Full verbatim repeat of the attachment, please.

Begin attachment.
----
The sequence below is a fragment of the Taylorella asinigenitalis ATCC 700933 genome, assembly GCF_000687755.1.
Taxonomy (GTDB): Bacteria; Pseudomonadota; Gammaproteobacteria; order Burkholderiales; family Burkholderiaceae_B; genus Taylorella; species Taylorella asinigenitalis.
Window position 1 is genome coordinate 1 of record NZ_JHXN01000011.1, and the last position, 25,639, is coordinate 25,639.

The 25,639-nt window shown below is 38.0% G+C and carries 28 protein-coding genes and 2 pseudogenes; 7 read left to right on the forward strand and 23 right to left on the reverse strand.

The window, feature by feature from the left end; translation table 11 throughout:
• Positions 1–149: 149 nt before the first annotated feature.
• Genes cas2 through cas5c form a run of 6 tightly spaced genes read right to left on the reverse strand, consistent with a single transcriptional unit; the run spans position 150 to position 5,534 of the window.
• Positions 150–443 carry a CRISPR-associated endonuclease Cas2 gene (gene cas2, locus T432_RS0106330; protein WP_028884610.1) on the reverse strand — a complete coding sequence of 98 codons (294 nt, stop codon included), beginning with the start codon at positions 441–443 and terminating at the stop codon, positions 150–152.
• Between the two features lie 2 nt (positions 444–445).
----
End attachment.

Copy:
The sequence below is a fragment of the Taylorella asinigenitalis ATCC 700933 genome, assembly GCF_000687755.1.
Taxonomy (GTDB): Bacteria; Pseudomonadota; Gammaproteobacteria; order Burkholderiales; family Burkholderiaceae_B; genus Taylorella; species Taylorella asinigenitalis.
Window position 1 is genome coordinate 1 of record NZ_JHXN01000011.1, and the last position, 25,639, is coordinate 25,639.

The 25,639-nt window shown below is 38.0% G+C and carries 28 protein-coding genes and 2 pseudogenes; 7 read left to right on the forward strand and 23 right to left on the reverse strand.

The window, feature by feature from the left end; translation table 11 throughout:
• Positions 1–149: 149 nt before the first annotated feature.
• Genes cas2 through cas5c form a run of 6 tightly spaced genes read right to left on the reverse strand, consistent with a single transcriptional unit; the run spans position 150 to position 5,534 of the window.
• Positions 150–443 carry a CRISPR-associated endonuclease Cas2 gene (gene cas2, locus T432_RS0106330; protein WP_028884610.1) on the reverse strand — a complete coding sequence of 98 codons (294 nt, stop codon included), beginning with the start codon at positions 441–443 and terminating at the stop codon, positions 150–152.
• Between the two features lie 2 nt (positions 444–445).